Final Report - December 2006
In 2005, 803 drivers and occupants of commercial motor vehicles (CMV) were killed in crashes. Most crashes that are fatal to truck drivers involve running off the road and rolling over or hitting a large stationary object (e.g., tree, bridge abutment, culvert). Many of the drivers killed in these types of crashes died because they failed to wear their shoulder belts and were ejected from the CMV.
The Federal Motor Carrier Safety Administration (FMCSA) developed the Be Ready, Be Buckled program to promote safety belt usage among commercial motor vehicle occupants. By 2008, FMCSA aims to increase shoulder belt use among CMV drivers and to reduce the total number of CMV-related fatalities to 1.65 per 100 million CMV miles traveled. Surveys of safety belt usage among truck Class 7 and Class 8 drivers were conducted in 2002 and in 2005. These surveys provided FMCSA with data to assess progress in increased shoulder belt use and to determine how best to allocate its resources to help reduce fatalities. This report provides the results of the 2006 survey, and compares current safety belt use rates for heavy vehicle operators with the results from 2005.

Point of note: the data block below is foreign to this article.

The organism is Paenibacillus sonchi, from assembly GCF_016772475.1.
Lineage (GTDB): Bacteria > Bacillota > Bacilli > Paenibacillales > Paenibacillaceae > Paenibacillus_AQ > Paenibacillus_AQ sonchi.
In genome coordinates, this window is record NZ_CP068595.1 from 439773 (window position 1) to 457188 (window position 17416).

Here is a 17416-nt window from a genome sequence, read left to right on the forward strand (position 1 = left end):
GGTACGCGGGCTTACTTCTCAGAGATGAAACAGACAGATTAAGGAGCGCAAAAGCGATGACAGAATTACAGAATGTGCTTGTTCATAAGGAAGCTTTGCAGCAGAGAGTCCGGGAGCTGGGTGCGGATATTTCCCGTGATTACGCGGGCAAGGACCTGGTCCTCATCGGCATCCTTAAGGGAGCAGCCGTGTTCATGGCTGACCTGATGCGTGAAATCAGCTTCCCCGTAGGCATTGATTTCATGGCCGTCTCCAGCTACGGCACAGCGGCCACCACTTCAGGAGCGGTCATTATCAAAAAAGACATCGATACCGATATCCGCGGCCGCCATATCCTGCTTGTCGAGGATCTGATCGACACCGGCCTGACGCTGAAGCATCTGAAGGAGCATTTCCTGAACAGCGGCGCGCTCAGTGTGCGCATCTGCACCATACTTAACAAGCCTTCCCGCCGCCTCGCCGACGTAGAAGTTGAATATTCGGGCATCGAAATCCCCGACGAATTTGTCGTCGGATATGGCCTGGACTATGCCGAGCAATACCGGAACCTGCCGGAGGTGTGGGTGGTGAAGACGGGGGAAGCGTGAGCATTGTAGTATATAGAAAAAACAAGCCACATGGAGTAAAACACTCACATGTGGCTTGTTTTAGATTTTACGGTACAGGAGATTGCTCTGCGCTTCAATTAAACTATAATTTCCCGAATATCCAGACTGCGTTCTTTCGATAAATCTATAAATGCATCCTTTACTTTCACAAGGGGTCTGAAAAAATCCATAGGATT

The research approach used in the 2002, 2005, and 2006 studies is a sample-based survey of shoulder belt usage by CMV drivers (of Class 7 and Class 8 vehicles) throughout the United States. Vehicle Classes 4 through 6 with a gross vehicle weight of less than 26,000 lb were not observed. The procedures used in each survey provide comparable data. Post collection reviews point to a number of issues that should be addressed to improve validity and feedback for strategic program planners.
Sites were selected using a three-step process resulting in 12 primary sampling units (PSUs). Approximately 10 sites were selected within each PSU. During the 2006 collection period, observations were made at a total of 117 locations on interstate exit/entrance ramps, near trucks stops, and at signalized intersections.
The process of collecting the data was exactly the same as was used in 2005. Observers were stationed at the selected sites and captured site, vehicle, and driver characteristics for those vehicles identified as either Class 7 or 8 vehicles. To maximize observation quality, observers used SUVs to provide a somewhat higher vantage point. Using specially-designed forms and binoculars (for cases where close proximity to the passing vehicles was not possible or ideal), the observers captured data for approximately one hour per site. Observers worked alone to complete the sites in a PSU with completion of a PSU in one to two days. Their ability to capture all aspects of the vehicle and driver shoulder belt condition was quite good, capturing over 300 observations within each PSU.